After thirty-some years of marriage—to the same man, no less—I have a few opinions about the institution that I would like to share on this, the eve of Saint Valentine’s Day. Let’s start with: thirty years is a long time. You need to pace yourself. Here are five (of many) suggestions to sustain longevity. I am still working on them. (NB, these are mostly addressed to women, but understand that there are inherent role reversals in this list.) Please add your tips in the comment section if you feel so moved.
1. Ladies, before you tie the knot, you must understand the difference between a man’s brain and a woman’s brain. It will only cost you five minutes, but I implore you to WATCH THIS VIDEO. Call me old fashioned, but much of managing domestic life is going fall in your lap, so the sooner you accept that, the better.
2. If you ask your husband to do something around the house, be forewarned that you will have to ask him again. And a couple of more times after that. Why? Because, he will forget. It is part of his programming. We women hate that. It is part of our programming.
3. Don’t sweat the small stuff. When your husband loads the dishwasher, button your lip. Think. Do I want an efficiently loaded dishwasher or do I want spousal participation in household chores?
4. Thank and praise your husband when he does something around the house. I know, maybe it’s something he should do, but don’t take it for granted. Why do I have to pander, you ask? Because it works. Think of it this way: if it is pandering, it is also self-serving. You will get more help and cooperation as a result. Anyway, everyone wants to be appreciated.
5. Commit to enduring the ups and downs, because there will be many: kids, jobs, changes, financial crises, illnesses, good times, bad times. They’ll be there, like the weather. Remember that nothing is static, life changes. Roll with it; get therapy if you need it (for yourself!). Take deep breaths. Recall the love you felt when you married. It’s in there somewhere. It’s up to you to find it in your heart every single day. And while you’re at it, keep some chocolate handy.
These fat, fudgy cookies have been a long time coming. I’ve tweaked this recipe more than a few times in search of bigger, flatter cookies. But sometimes you have to leave well enough alone, and I’m pleased to report these represent a happy ending to the story. (Inasmuch as all recipes are continuously subject to revision.) Even though I’m kind of a crunch fiend when it comes to cookies, I like these for their soft interior and their snowflake dusting of powdered sugar. The sugar melts into a light icing in the oven, so once the cookies have cooled, they need another sprinkling of sugar to look pretty.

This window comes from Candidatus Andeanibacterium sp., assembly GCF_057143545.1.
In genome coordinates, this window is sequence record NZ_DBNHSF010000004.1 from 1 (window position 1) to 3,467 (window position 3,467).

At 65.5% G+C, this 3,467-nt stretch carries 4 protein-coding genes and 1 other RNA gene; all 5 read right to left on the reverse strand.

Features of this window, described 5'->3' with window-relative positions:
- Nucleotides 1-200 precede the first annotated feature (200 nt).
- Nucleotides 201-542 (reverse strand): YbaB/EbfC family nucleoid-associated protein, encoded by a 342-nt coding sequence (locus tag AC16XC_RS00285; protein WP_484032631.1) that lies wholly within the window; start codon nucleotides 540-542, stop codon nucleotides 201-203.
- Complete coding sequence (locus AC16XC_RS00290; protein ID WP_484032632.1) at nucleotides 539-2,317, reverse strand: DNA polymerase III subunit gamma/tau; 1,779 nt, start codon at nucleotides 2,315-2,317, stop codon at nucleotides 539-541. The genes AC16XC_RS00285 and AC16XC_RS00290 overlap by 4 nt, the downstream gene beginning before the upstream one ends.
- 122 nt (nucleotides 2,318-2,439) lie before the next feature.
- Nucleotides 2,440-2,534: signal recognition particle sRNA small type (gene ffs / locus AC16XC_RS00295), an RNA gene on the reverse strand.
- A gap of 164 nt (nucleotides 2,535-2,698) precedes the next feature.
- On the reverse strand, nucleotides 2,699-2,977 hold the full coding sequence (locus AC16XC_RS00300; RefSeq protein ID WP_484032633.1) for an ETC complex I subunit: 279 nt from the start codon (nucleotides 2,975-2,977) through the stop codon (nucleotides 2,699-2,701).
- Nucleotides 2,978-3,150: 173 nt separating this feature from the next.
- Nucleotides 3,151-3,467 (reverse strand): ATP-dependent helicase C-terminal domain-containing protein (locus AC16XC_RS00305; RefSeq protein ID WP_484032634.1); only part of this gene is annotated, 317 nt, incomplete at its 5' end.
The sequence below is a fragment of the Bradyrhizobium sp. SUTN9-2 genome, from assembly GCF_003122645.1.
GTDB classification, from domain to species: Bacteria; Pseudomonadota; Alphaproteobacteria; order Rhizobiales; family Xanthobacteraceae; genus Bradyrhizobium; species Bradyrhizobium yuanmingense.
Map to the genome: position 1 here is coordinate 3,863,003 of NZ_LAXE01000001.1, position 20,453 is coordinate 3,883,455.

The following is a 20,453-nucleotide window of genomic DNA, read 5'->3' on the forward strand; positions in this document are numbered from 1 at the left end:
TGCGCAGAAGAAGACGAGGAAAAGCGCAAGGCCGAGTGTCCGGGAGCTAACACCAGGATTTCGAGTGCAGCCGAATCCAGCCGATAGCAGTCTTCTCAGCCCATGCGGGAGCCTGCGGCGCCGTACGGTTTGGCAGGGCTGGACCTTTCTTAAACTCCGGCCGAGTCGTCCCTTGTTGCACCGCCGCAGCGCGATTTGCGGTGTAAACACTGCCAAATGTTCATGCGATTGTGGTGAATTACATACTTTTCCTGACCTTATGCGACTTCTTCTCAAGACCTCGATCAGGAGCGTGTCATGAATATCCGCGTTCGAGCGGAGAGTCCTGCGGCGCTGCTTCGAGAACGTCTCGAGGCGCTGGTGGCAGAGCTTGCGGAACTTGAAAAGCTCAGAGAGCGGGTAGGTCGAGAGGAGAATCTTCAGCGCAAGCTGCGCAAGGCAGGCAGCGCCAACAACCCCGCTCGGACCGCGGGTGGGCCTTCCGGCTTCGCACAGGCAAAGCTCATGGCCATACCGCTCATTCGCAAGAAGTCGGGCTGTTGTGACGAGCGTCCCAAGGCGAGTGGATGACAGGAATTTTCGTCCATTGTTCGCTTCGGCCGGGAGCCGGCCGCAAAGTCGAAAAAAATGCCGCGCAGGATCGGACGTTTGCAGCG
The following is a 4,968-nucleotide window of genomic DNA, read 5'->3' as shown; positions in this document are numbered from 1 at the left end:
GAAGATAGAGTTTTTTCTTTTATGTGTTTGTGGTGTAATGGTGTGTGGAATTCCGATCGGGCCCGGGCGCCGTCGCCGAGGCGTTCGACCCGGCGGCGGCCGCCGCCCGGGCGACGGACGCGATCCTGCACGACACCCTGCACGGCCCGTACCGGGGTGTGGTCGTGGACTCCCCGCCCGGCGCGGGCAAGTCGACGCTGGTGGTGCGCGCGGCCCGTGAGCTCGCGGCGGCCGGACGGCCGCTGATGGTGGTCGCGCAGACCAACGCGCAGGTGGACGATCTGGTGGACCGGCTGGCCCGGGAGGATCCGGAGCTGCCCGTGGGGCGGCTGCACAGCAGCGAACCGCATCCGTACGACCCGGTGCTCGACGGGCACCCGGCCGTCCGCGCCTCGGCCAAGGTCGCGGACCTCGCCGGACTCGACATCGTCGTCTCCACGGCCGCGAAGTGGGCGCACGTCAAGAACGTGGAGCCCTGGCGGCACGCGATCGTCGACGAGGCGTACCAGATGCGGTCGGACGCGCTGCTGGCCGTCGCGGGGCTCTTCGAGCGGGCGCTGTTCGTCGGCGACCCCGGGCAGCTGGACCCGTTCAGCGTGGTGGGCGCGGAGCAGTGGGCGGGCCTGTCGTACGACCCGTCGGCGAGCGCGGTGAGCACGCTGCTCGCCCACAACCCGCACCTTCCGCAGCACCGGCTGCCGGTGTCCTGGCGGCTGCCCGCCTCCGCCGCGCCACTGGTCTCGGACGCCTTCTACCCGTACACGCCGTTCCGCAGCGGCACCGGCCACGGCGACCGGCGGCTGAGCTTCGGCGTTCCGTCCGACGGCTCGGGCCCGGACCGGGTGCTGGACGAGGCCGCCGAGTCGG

Although I normally don’t sift much anymore in baking—I usually whisk dry ingredients in a bowl to thoroughly mix them—there are a few baking ingredients that should be passed through a sieve: cocoa powder, confectioner’s sugar and baking soda or powder. These tend to have small lumps if they languish too long in the cupboard, so take the extra step upfront so you don’t have to deal with unpleasant bits half way through mixing.
Chocolate Crackle Cookies
Makes about 20 (2-inch) cookies
1 square (1 ounce) unsweetened chocolate, coarsely chopped
4 tablespoons (1/2 stick) unsalted butter, cut into slices
1 1/2 cups flour
1/2 cup unsweetened cocoa powder (Dutch process)
1 cup sugar
1 1/2 teaspoons baking soda
1/2 teaspoon salt
1/3 cup olive oil
1 teaspoon vanilla
2 to 4 tablespoons water
1/2 cup confectioner’s sugar, sifted
1. Line 2 cookie sheets with parchment. Heat the oven to 350 degrees F.
1. In a small, microwave safe bowl, heat the chocolate and butter at 30 second-intervals until melted, about 1 1/2 minutes. (Or, in a heatproof bowl set over hot water, melt chocolate and butter together.)
2. In a mixer bowl, sift flour, cocoa powder, sugar, baking soda, and salt. Add the olive oil, egg, vanilla and 2 tablespoons of water. Mix with the paddle attachment (or by hand with a wooden spoon,) until well combined. Add 1 to 2 tablespoons more water if mixture seems dry.
3. Using a #40 cookie scoop (about 1 1/2 tablespoons,) scoop dough and form into balls. Roll in confectioner’s sugar and set 2 inches apart on the baking sheets.
4. Bake the cookies for 13 to 15 minutes. They will seem slightly soft to the touch on top when they come out of the oven. Let cool completely on the baking sheets.
5. When cool, sift more confectioner’s sugar over the top of the cookies.